Memo to U.S. travelers: you’re leaving money on the table when it comes to filing claims with airlines.
A newly released study from AirHelp reveals that the vast majority of U.S. travelers remain completely unaware of their rights when flying.
In fact, while more Americans understand their rights than in previous years, the new study found that a staggering 81 percent of travelers remain uninformed and often leave hundreds of dollars each year in the hands of airlines.
Under European law EC 261, airlines are required to inform travelers of their rights and are obligated to pay passengers compensation of up to $700 for many types of air travel disruptions, AirHelp explained.
But despite airlines‘ legal obligation to properly communicate rights to travelers, Americans’ lack of awareness continues to be a major issue, the company said. Here are some key points:
—Only 55 percent of Americans who have been on a disrupted flight and thought their flight disruption was eligible have gone through the process of filing for compensation, making U.S. passengers 22 percent less likely than European flyers to file claims.
AirHelp said this disparity is not surprising given that air passengers have better protections in the EU than in the United States.
—Nearly half (45 percent) of Americans who think they’re eligible for compensation never file claims.
“Air passengers across the globe are constantly being mistreated by the airlines, and most travelers are not even aware of how they can fight back and be compensated when they are taken advantage of,” said Christian Nielsen, AirHelp’s chief legal officer.
Here’s another tip for travelers everywhere, courtesy of AirHelp: accepting a voucher or cash offer from an airline when a problem occurs is not necessarily the best course of action.
“Taking vouchers may seem easier, however, these can often have expiration dates or terms that make them less valuable than the compensation they are eligible to claim,” says the new AirHelp study. “Furthermore, the cash passengers are entitled to is almost always of a higher value than the voucher.”
Regardless, nearly one quarter (24 percent) of Americans have fallen prey to this and accepted an airline’s offer of vouchers or food instead of getting the cash they are owed, said AirHelp.
The majority of travelers who do not file claims (60 percent) have not done so because they’re unaware of their rights.
Another 42 percent have not filed claims because they don’t think the airline would listen, and 48 percent did not believe they were entitled, showing that Americans‘ trust in the airlines is extremely weak and that the airline industry must work harder to make travelers better informed and more trusting.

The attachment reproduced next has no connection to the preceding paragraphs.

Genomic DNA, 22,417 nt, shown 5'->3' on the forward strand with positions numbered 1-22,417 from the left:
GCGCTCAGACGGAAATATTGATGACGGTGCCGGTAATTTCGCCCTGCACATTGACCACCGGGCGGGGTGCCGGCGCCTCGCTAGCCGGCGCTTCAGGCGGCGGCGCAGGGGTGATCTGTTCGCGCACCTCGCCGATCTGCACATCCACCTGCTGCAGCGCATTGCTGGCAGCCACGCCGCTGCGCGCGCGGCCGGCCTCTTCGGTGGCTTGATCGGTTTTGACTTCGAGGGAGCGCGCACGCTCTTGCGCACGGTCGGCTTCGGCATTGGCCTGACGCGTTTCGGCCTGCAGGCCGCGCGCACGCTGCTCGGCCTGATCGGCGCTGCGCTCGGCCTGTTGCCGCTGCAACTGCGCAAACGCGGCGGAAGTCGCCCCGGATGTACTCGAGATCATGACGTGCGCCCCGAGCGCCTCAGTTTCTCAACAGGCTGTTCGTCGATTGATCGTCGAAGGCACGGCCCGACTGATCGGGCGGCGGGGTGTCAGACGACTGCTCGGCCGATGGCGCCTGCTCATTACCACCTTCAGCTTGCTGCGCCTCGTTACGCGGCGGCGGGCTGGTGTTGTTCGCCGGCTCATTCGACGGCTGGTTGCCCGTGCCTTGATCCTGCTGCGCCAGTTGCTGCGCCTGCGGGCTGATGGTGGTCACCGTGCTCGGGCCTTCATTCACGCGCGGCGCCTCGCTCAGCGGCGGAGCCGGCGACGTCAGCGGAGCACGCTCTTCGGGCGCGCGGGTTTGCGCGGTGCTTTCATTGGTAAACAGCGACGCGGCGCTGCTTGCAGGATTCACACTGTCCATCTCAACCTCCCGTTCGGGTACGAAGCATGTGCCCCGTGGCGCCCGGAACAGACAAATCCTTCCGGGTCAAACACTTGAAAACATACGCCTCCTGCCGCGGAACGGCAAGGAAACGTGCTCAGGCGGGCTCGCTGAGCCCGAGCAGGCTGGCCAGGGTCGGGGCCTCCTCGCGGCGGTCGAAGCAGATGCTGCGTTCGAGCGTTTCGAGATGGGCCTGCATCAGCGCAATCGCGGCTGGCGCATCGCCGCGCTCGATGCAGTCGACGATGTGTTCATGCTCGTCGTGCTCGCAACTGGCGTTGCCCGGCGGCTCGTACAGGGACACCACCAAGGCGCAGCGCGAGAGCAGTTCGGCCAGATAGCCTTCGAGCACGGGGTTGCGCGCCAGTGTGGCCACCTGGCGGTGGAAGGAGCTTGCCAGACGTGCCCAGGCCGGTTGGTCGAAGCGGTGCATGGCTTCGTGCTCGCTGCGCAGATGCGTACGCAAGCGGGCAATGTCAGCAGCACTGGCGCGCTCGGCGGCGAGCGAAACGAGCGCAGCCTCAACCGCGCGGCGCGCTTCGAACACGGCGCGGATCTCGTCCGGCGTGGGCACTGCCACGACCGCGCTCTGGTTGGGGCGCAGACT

“We are glad to see that more travelers are aware of their rights in the United States than in 2018, but the airline industry has a responsibility to better treat the travelers that are keeping it in business,“ said Nielsen. “We have seen countless problems in the airline industry over this past year from airlines going belly up and leaving passengers stranded, to creating unsafe aircraft and even delaying flights for more than 24 hours. EC 261 is extremely valuable in protecting travelers, and we must continue to educate travelers and help them exercise their rights.”
While 92 percent of Americans have traveled by air, about half (55 percent) of travelers have not had an airline communicate their rights to them during the flight disruption, according to AirHelp.
In general, 67 percent of travelers were never informed about their rights by an airline.
So what are your rights as an air traveler?
Under European law EC 261, passengers may be entitled to financial compensation of up to $700 per person in the case of flight disruptions, cancellations or denied boarding.
And to be clear, this covers passengers on flights to the EU on an EU airline or out of the EU. It’s also worth noting that you have up to three years after an incident to file a claim.
“Airlines are only exempt from this obligation if the disruption was caused by an extraordinary circumstance such as weather, political unrest, or air traffic control issues,” said the AirHelp study.
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